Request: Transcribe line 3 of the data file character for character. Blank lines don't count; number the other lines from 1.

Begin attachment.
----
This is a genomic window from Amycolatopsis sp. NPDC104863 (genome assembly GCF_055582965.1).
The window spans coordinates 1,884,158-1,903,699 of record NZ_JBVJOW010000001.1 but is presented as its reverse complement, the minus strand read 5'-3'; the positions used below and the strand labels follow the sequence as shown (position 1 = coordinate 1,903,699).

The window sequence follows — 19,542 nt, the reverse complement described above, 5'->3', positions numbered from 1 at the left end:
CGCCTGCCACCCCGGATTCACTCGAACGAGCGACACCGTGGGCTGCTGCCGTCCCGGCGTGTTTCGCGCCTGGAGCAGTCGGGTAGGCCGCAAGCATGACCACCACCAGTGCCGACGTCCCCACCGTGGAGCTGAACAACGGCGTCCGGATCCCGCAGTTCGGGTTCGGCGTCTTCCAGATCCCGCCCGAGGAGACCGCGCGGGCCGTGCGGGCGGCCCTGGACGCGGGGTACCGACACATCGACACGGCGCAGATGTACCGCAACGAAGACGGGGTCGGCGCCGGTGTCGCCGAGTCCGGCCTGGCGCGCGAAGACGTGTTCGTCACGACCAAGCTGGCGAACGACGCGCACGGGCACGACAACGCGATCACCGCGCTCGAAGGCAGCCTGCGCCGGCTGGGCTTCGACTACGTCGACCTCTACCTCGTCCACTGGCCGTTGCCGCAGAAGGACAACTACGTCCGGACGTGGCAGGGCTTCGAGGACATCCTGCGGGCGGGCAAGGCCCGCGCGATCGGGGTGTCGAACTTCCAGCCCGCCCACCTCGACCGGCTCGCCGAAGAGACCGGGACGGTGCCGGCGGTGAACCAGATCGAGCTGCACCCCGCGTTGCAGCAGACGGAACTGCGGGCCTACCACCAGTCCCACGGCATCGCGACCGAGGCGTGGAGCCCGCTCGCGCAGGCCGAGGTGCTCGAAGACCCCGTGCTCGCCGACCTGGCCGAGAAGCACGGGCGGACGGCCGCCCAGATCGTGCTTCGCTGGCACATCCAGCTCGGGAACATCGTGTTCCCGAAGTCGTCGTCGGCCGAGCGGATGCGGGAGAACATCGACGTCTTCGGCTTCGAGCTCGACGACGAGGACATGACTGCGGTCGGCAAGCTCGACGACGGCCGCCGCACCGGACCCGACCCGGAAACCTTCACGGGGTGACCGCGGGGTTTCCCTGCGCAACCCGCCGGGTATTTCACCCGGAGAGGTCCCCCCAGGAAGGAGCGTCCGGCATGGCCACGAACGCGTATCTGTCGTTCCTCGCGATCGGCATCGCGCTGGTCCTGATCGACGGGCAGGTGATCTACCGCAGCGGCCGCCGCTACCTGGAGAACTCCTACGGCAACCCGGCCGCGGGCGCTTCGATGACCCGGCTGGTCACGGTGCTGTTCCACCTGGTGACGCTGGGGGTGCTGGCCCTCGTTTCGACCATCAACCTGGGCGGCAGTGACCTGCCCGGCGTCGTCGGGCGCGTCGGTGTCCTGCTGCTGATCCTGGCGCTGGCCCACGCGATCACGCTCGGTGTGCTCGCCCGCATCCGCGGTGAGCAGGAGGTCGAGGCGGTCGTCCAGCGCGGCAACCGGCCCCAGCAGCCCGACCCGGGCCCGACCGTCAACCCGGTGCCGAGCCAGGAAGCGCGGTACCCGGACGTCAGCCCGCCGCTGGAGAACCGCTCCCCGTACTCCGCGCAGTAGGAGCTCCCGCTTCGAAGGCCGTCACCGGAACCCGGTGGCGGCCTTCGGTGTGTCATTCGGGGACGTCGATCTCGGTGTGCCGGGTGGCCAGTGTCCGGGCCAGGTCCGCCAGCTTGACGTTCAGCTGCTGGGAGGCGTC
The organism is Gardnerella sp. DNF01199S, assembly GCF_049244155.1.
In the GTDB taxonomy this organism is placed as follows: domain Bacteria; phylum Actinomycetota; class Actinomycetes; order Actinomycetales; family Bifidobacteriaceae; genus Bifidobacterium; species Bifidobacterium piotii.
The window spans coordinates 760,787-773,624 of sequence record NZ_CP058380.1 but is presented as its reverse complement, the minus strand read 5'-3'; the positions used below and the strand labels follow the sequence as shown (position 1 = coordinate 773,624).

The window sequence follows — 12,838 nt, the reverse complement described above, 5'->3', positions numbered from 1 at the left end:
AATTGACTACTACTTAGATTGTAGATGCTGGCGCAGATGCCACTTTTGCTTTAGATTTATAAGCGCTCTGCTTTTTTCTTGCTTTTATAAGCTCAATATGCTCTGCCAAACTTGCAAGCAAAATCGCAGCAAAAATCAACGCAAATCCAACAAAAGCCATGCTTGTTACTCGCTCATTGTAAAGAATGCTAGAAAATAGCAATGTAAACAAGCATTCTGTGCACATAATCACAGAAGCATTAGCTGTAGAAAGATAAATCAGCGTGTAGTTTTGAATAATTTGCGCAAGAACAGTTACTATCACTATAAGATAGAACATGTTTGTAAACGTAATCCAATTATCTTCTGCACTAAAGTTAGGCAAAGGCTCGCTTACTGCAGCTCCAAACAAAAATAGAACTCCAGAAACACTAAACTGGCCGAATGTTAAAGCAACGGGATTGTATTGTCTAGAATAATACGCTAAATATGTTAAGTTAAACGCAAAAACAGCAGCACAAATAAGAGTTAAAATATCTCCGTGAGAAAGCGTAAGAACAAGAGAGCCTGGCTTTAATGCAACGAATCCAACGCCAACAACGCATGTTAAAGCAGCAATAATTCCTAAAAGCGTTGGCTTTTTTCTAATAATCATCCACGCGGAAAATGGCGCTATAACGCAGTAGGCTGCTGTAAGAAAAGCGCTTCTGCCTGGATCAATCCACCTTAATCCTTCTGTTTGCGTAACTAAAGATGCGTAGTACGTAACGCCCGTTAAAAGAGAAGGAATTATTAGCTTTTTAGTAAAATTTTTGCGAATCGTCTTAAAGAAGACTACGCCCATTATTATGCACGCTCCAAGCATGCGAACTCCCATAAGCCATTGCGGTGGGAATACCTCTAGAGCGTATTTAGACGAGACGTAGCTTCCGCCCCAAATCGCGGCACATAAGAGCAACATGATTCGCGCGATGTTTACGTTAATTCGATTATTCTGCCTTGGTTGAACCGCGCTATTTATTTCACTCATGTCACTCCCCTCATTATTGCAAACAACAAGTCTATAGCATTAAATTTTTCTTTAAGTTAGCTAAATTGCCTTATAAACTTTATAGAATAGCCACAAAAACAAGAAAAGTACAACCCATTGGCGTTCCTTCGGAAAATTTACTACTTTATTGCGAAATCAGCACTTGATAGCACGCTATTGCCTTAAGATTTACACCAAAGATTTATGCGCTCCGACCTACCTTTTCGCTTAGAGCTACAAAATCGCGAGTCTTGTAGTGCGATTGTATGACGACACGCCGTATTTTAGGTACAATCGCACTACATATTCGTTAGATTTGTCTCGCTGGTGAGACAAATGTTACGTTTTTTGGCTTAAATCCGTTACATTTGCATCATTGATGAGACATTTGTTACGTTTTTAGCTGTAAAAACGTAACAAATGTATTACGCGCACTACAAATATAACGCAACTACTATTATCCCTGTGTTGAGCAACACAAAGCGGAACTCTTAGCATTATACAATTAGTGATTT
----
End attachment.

The window sequence follows — 19,542 nt, the reverse complement described above, 5'->3', positions numbered from 1 at the left end: